Lady Butchers Grab the Knife
Photography by Briana Brough
Four farmers and a butcher, all women, hoist a quarter of a beef carcass up over their shoulders. They carry it from the restaurant cooler to the industrial kitchen counter before relaxing their elbows and lowering it down. The meat rattles the countertop, its crimson cavity splayed out like a Rorschach image.
It’s a Tuesday morning in May, nearing 8:30 a.m., and master butcher Kari Underly gets to work. She slides a knife through every seam of flesh, her hand sturdy and her cuts swift.
“Know what to do with the kidneys?” Underly asks the intently watching, all-female crowd, as she grabs a slippery organ, her hand sheathed in a baby-blue latex glove.
She smiles, wide.
“Ya cook the piss out of ‘em!”
A third-generation butcher, Underly maximizes every single cut of meat off an animal. Her calculated technique and skills have resulted in top accolades. Among them, she is partially credited for the invention of the Flat Iron steak and is a James Beard Awards Finalist for her book, The Art of Beef Cutting.
And she draws sold-out crowds to her workshops all over the country, like this one in Chapel Hill, North Carolina, where nonprofit organization NC Choices is hosting a two-day retreat exclusively for women in the meat business.
Women of varying ages are here to attend the retreat. Some are young, fresh out of sustainable agriculture university programs or farm internships. Others have been at it awhile and want to change their game, to offer a better product for a better profit. Livestock farmers, meat processors, butchers and chefs come eager to learn how to grow a viable business in the niche meat industry.
More than 30 percent of U.S. farmers tallied in the 2007 USDA Census of Agriculture were women. If farmers are increasingly female, the same seems to be happening for butchers, meat processors on the slaughter floor and chefs. In the South, many of these women are unabashedly entering a male-dominated industry to craft their own innovative, sustainable businesses.
“All these women that are farmers and ranchers — they kind of have some balls, if you will,” Underly says. “They’re already pioneers.”
Underly herself learned to butcher from her family. Like most women during the Great Depression, Underly’s paternal grandmother butchered her own meat on the farm they lived on because it’s just what she did.
“She always had the odd bits on the stove, and she would always teach me. I didn’t realize she was teaching me about whole-animal utilization,” Underly says.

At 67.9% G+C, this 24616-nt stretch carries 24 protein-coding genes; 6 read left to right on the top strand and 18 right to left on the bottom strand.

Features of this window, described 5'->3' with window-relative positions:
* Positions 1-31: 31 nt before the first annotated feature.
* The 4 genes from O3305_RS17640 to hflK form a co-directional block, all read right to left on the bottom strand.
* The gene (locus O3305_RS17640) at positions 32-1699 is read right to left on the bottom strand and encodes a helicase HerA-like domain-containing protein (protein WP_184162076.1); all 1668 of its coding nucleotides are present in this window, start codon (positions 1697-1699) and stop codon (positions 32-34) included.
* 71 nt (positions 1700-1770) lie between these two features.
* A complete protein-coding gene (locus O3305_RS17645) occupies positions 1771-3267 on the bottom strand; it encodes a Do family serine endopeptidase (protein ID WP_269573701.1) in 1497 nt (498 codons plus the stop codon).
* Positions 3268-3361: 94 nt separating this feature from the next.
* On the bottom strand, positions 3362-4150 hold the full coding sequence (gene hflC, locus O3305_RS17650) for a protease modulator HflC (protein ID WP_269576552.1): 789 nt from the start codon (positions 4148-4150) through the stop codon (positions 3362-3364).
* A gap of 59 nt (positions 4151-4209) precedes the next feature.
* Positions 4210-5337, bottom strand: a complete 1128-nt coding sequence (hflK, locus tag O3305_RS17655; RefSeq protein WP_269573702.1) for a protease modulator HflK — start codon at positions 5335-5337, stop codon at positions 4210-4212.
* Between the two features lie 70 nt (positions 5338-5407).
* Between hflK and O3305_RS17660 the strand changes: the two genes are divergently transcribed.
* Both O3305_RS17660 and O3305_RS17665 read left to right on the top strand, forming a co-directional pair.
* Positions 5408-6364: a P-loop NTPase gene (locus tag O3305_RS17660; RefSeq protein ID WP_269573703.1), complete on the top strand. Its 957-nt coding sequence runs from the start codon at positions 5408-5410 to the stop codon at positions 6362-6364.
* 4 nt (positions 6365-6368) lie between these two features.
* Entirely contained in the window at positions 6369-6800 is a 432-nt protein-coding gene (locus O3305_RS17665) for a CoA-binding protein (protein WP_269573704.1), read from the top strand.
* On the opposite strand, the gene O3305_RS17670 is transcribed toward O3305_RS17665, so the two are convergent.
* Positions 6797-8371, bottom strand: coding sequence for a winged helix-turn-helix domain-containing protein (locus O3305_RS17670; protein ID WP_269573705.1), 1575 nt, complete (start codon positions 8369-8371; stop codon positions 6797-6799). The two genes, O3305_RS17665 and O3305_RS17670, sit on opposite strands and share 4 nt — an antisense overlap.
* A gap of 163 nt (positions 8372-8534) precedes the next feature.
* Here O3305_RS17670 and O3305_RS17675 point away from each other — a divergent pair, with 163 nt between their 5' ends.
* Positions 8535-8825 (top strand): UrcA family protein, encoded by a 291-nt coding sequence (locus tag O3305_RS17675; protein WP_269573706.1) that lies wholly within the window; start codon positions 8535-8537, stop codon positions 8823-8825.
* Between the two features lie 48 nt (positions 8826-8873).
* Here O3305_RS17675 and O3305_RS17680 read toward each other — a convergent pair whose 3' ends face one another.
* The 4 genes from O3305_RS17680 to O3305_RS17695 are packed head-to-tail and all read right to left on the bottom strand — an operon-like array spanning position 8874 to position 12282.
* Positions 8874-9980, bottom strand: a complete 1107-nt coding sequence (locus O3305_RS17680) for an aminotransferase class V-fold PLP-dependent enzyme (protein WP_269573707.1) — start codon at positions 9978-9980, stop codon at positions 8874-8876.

Her parents took the skill further and opened up a butcher shop in Lydick, Indiana, when Underly was a kid. They had it for a few years before it became impossible to make a decent living. Her father closed down shop to cut meat for the convenient competitor. And it was at that supermarket meat counter that Underly found her high school gig — and her career.
“My dad wasn’t too happy when I decided to make a career out of it, because, unfortunately, he saw the decline of the profession,” she says. “I saw what it did to my parents’ business and marriage. It’s hard to make it work, and that’s why I’m so passionate about the business side — to really understand how the moving parts work.”
The idea of the all-female retreat in North Carolina arose after a general, statewide meat conference back in December, where many women participants expressed the desire to gather in a space where they could be heard, says Sarah Blacklin, NC Choices Project Coordinator.
‘Usually the farm is passed to the man in the family, not the woman. But a lot of us are having daughters, not sons. So that changes.’
“That’s the reality in North Carolina,” Blacklin says. “The need sparked out of ‘I don’t feel like I know who to talk to.’”
Pam LaHay traveled from Clinton, South Carolina, to attend the conference. Growing up, farm work was part of her daily routine. Today, she is a speech therapist who married a farmer.
“The farming network, it’s kind of like an old banking, old-boy network,” says LaHay, who raises meat naturally on pasture with her husband, and came to the class to learn about the right cuts to offer chefs. “It’s generational, and usually the farm is passed to the man in the family, not the woman. But a lot of us are having daughters, not sons. So that changes.”
Alease Williams of D&A Farm in rural Autryville, North Carolina, joined the North Carolina Natural Hog Growers Association with her husband a few years ago. They both came from sharecropping families and raised hogs commercially before switching to a free pasture model. Now their product is sold at some Whole Foods stores in the region, but they are still a small operation in a very rural town. She came to the retreat because she wants to broaden their customer base, as well as her opportunities for education.
“I would have never learned this on my own,” Williams says. “You get so much help just from listening to other people’s ideas.”
After just one session, Williams holds pages full of notes. On a diagram of a hog, an arrow shows where to find the tenderloin. Hand-written details in the margins explain how to separate it.
“Now I know I can speak up and know what I’m talking about,” Williams says. “Back then, I was less likely to say to a group of men, ‘Hey, I have an idea.’ Now I voice my opinion.”
Blacklin says the niche meat market in North Carolina is steadily growing, and she thinks it will slowly change the industry, leaving it more open for women to be active in every link of the supply chain.
“Knowledge is power, so that it isn’t this scary thing,” she says. “I see more women pervading the system — whether it be processors, whether it’s farmers — that might be solo. It’s not just someone’s wife.”